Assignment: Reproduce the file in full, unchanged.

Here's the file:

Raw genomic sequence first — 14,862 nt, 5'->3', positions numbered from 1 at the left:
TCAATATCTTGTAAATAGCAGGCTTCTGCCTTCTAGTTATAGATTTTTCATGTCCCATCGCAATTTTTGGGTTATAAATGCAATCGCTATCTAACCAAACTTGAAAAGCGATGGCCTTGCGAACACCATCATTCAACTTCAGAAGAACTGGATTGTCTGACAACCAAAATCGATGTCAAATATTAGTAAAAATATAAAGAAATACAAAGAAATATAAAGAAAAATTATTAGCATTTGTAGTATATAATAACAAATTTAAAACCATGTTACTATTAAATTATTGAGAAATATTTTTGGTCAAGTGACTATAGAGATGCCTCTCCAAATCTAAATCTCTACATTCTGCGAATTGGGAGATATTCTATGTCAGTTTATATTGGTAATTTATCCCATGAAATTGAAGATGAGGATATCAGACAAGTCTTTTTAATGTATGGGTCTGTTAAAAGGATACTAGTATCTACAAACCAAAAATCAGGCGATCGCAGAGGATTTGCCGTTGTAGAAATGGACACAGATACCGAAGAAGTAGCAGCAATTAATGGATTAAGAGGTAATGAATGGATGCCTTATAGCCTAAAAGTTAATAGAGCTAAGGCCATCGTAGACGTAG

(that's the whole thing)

Raw genomic sequence first — 14,862 nt, 5'->3', positions numbered from 1 at the left:
TCAATATCTTGTAAATAGCAGGCTTCTGCCTTCTAGTTATAGATTTTTCATGTCCCATCGCAATTTTTGGGTTATAAATGCAATCGCTATCTAACCAAACTTGAAAAGCGATGGCCTTGCGAACACCATCATTCAACTTCAGAAGAACTGGATTGTCTGACAACCAAAATCGATGTCAAATATTAGTAAAAATATAAAGAAATACAAAGAAATATAAAGAAAAATTATTAGCATTTGTAGTATATAATAACAAATTTAAAACCATGTTACTATTAAATTATTGAGAAATATTTTTGGTCAAGTGACTATAGAGATGCCTCTCCAAATCTAAATCTCTACATTCTGCGAATTGGGAGATATTCTATGTCAGTTTATATTGGTAATTTATCCCATGAAATTGAAGATGAGGATATCAGACAAGTCTTTTTAATGTATGGGTCTGTTAAAAGGATACTAGTATCTACAAACCAAAAATCAGGCGATCGCAGAGGATTTGCCGTTGTAGAAATGGACACAGATACCGAAGAAGTAGCAGCAATTAATGGATTAAGAGGTAATGAATGGATGCCTTATAGCCTAAAAGTTAATAGAGCTAAGGCCATCGTAGACGTAG